Rishi Sunak finds himself compensating for the anti-Beijing hawks in his party with his cautious engagement rhetoric
In a notable speech last week, British Prime Minister Rishi Sunak declared the "Golden Age" of relations with China to be over. While he urged engagement with Beijing, he nonetheless branded it a competitor and a threat to "British values."
Such a so-called Golden Age had been the hallmark of his Conservative predecessors, namely the government of David Cameron, who saw Beijing as an economic opportunity for Britain in terms of trade and investment. That sentiment was also briefly signalled by Boris Johnson, until the US put its foot down.
But, despite the tough-sounding speech, Sunak still found himself being branded as "weak" by right-wing anti-China MPs in his party and, worse still, accused of a U-turn by Labour. That's because during the Conservative leadership election, Sunak seemingly presented himself as an ultra-hawk on China and branded it the biggest threat to the UK. Comparatively speaking, his recent speech was a massive climbdown.
But Beijing probably won't be getting its hopes up. If it was not evident yet, Sunak doesn't have a clear or consistent approach towards China. In fact, his stance is riddled with contradictions. He has done nothing to back up his calls for engagement with China, and Beijing doesn't buy it. That's because his actions in practice have amounted to nothing but hostility, as well as a continuing succumbing to US preferences on what the UK should or should not do.
The United Kingdom needs China, but doesn't want to admit it. Following Brexit, the UK is seeking new trade and investment partners. It was always in the plan that China, having one of the largest consumer markets in the world, and being one of the largest investors, would be of critical importance. However, the US has succeeded in strongarming the UK, through both political and public-opinion pressure, into following its course in opposing China. This has severely limited the opportunities for Prime Ministers to engage Beijing, even if they want to.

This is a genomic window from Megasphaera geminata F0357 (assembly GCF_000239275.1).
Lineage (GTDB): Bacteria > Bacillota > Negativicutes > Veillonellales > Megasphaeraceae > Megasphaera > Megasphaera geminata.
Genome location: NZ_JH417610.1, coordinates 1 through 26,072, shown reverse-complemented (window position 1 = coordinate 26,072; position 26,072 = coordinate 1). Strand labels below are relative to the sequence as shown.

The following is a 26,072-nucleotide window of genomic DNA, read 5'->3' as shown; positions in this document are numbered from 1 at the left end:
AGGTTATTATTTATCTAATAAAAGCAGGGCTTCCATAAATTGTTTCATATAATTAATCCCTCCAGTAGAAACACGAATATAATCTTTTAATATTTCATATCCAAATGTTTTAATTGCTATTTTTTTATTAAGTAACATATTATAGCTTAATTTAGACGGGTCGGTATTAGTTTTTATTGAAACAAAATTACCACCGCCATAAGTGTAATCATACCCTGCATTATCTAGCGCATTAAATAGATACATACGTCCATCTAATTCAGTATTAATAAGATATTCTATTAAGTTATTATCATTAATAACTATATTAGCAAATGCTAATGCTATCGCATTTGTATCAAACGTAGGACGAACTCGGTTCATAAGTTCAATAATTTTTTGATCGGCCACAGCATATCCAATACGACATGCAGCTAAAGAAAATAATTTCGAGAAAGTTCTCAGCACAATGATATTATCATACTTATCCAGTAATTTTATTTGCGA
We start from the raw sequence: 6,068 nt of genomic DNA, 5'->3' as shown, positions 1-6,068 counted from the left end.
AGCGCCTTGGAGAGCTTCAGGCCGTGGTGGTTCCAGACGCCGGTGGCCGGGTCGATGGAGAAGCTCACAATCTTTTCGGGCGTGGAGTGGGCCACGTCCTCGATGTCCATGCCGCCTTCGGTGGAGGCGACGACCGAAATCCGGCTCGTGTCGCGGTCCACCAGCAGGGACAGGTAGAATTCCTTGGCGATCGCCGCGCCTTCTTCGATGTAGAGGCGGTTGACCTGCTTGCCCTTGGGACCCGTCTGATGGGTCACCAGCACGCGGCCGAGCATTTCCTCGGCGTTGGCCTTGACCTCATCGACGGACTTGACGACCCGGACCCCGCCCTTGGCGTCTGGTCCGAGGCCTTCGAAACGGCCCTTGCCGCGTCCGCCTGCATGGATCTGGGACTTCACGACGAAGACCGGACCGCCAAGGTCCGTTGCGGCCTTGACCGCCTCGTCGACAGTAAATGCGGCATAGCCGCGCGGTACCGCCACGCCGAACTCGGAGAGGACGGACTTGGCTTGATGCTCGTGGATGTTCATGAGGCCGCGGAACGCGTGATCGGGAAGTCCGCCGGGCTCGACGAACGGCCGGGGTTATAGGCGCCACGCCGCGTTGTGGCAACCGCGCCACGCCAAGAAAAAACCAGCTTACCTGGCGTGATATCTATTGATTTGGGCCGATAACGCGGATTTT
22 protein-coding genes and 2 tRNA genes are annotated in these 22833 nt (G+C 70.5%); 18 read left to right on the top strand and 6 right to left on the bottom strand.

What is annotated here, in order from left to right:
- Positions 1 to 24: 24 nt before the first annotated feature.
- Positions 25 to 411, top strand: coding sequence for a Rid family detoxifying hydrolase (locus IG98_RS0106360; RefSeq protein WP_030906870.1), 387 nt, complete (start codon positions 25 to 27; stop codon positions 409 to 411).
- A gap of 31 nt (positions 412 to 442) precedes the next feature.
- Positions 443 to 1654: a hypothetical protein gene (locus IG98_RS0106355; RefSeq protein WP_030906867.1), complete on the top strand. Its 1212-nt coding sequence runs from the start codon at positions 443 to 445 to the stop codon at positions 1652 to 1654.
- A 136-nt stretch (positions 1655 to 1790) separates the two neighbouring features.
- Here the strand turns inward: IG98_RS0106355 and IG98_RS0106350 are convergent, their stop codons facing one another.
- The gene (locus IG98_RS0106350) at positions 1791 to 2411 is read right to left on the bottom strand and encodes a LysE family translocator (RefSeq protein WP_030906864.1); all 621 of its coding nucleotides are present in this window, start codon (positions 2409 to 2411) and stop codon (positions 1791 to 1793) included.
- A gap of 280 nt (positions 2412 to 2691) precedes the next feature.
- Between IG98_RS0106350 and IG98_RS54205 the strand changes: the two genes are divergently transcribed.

In doing so, Washington has established an effective "veto" on what Chinese investments are allowed in Britain, and which ones are not, forcing the British government to U-turn on projects they approved not once, not twice, but three times. Each time, Downing Street mysteriously discovers "national security threats" which they had ruled out previously in approving a given project. The first example was Huawei's participation in 5G, which the original national security review had found no problems with.
The second, just a few weeks ago, was a takeover by a Chinese-owned company of the Newport Wafer Fab in Wales. This project was approved in 2021 but then walked back a year later after American pressure, shocking the company and angering its employees. The third, happening just in the past week, was a Chinese stake in a nuclear power plant project. What these three examples show is that despite Brexit being about "sovereignty," the United States otherwise exercises a malign sovereign influence over Britain's trade and investment choices, forcing the UK each time to "cut its nose off to spite its face" by making self-defeating decisions which run contrary to the national interest and only suit American preferences.
In this case, it might be worth questioning who truly has brought the "Golden Era of relations" to an end? Has the UK voluntarily done so itself, or is it because the United States made them do so? Either way, this severely questions the viability of Sunak's own bid to engage China fairly and rationally. Worse still, he now not only has to go up against opposition, not only from Washington but also from within his own party. Starting in 2020, the Eurosceptic wing of the Conservative Party, led by Iain Duncan Smith, has evolved to become the Sinophobic wing instead. Bulldozing ties with Europe has simply been replaced in their rhetoric with alienating China, and their goal, as it was for the past 30 years, is to disrupt, undermine and sabotage the government on China policy wherever possible.
And it is precisely because of this that Rishi Sunak finds himself compensating for the China hawks. He knows very well personally that China is an important economic partner for the United Kingdom, but his inability to do anything about it meaningfully, and Beijing's growing anger with Britain, is reflective of just how little control he has over the situation.
But, quite frankly, this is the opposite of what Brexit was all about. Britain willingly gave up the right to engage with China as an independent country and, not surprisingly, finds itself much worse off for doing so.